Nononvasive subsurface imaging to identify the potential for clandestine slave burials outside the perimeter of a small Owen County, Kentucky cemetery. Preliminary investigation using VLF and magnetometer metal detection revealed dense concentrations of metallic trash. GPR data collected in this area was therefore inconclusive.
Redesign and completion of the Concord Cemetery annex. Stakeout and installation of lot markers.
HAR assisted Accidental Discoveries, LLC with Location of an umarked grave in the Logansport State Mental Hospital cemetery in Logansport, Indiana. The general area where this individual had been buried was known; however, the exact location was needed for disinterment without disturbing any nearby burials. Technicians utlized GPR to reveal the location. The remains were exhumed, dentified by the County Coroner and reburied at another cemetery.
Comprehensive electronic survey, documentation and mapping of the Americus Cemetery in Tippecanoe County, Indiana. The location of all monuments, and plot markers have been accurately determined and illustrated using CAD software. Data taken from all readable features was recorded and compared with an existing database. A subsurface imaging study using Ground Penetrating Radar (GPR) to identify disturbed areas with unmarked graves was undertaken in apparently vacant areas found throughout the cemetery. Areas found to be undisturbed have been added to the site map and staked out for future cemetery use.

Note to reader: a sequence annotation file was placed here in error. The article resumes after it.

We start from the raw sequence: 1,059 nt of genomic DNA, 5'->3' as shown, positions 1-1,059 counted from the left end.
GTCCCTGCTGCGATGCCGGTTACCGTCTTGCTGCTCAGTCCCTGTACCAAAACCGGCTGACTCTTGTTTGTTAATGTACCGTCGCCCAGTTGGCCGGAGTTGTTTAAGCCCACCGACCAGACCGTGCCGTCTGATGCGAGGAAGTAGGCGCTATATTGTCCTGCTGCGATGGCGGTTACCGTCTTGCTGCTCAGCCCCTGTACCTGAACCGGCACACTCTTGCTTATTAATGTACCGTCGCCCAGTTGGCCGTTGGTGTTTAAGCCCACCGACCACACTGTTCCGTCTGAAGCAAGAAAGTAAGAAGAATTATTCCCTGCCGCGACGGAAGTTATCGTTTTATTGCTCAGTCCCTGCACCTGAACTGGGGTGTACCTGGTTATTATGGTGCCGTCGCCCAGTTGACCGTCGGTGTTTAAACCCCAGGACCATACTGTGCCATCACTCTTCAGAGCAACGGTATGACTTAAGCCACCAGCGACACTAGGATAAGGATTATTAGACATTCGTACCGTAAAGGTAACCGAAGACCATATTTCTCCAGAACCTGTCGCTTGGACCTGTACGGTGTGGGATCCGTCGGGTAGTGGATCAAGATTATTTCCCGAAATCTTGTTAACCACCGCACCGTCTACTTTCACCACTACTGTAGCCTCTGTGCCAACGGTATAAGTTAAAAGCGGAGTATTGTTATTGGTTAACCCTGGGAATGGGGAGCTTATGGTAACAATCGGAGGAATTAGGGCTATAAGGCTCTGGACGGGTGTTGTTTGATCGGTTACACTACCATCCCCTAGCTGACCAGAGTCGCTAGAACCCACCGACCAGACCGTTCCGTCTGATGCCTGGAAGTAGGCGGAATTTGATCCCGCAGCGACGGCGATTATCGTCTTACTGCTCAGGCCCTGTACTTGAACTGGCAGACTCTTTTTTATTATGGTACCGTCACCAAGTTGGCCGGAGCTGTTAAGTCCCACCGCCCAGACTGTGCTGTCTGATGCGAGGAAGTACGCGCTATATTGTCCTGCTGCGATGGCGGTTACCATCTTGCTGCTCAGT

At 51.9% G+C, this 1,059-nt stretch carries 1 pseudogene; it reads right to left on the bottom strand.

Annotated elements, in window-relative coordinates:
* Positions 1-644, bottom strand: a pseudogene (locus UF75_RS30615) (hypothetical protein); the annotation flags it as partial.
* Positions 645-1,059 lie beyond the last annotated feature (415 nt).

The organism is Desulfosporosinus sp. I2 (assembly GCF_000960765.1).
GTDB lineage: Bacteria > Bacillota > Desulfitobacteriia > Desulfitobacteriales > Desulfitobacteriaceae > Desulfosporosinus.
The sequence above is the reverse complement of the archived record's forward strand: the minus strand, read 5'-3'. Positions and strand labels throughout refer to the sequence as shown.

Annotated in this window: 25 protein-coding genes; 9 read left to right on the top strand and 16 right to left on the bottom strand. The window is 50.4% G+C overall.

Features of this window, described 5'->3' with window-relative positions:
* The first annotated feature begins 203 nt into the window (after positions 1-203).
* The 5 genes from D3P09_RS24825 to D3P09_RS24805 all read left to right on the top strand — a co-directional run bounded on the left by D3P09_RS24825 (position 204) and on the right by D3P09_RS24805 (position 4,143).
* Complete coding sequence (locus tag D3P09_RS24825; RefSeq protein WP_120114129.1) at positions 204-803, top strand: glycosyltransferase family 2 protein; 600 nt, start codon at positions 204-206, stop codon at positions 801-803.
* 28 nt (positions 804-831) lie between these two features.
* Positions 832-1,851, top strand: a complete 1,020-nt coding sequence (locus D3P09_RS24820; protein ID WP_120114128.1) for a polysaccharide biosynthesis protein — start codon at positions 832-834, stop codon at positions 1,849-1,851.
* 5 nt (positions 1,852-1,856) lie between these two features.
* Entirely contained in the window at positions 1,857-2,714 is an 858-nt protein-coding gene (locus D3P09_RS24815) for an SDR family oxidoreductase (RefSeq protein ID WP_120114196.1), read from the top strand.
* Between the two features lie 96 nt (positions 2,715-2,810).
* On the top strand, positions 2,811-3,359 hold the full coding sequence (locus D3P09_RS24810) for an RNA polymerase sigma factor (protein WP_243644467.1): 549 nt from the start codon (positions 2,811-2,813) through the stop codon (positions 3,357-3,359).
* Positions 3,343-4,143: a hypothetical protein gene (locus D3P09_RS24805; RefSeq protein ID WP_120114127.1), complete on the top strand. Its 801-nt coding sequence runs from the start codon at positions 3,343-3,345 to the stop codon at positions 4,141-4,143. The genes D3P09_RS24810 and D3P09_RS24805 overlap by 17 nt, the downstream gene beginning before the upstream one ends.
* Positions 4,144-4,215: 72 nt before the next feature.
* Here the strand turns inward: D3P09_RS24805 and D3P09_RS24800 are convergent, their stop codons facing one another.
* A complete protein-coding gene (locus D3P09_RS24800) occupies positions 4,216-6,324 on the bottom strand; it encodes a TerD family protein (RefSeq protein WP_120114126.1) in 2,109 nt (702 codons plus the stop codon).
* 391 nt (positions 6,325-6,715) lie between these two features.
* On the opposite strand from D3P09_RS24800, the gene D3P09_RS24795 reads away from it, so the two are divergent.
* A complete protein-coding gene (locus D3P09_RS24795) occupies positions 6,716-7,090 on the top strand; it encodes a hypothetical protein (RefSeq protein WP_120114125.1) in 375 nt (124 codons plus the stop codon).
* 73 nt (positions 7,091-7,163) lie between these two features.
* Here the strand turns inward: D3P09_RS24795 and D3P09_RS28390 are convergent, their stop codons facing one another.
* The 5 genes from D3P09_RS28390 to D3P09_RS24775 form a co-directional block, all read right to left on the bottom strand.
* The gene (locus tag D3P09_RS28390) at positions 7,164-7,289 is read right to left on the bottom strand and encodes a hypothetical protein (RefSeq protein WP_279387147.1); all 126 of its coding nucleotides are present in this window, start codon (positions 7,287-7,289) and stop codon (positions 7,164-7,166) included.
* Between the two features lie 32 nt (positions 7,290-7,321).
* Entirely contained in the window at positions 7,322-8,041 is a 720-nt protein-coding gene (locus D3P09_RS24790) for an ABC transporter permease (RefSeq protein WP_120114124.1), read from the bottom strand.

Design, survey and stakeout of an annex to the Cobblestone Cemetery in Walworth, Wisconsin. HAR also created the site map and an electronc database for recording future interments.
HAR conducted a comprehensive subsurface imaging study of vacant areas within the boundaries of the Lutheran Cemetery near Porterfield, Wisconsin. Design and stakeout of lots was completed in the vacant area within this property, and was added to a site map depicting both the newly created and previously utilized sections of the cemetery.
HAR contracted with the City of St. Mary's Ohio to conduct a multi-faceted electronic survey designed to identify and delineate unmarked soldier graves associated with the 1794-96 military occupation of Fort St. Mary’s. The area of interest was approximately ½ acre area of Geiger Park in St. Mary's, Ohio. A preliminary metal detection reconnaissance using handheld magnetometers and VLF metal detectors was undertaken at 1-meter intervals to identify the presence and location of any buried metal features or near surface metal artifacts, and to determine subsurface imaging (GPR) feasibility. When much of the area was found to consist almost entirely of large metalic and other demoltion debris, thus rendering a subsurface imaging inadvisable, a systematic mechanical stripping of the area was carried out. Trenches were situated so as to intersect a portion of the anticipated cemetery regardless of its location on the property. No human remains were subsequently found.
This page is updated infrequently. Please check back periodically and more recent HAR projects will be added.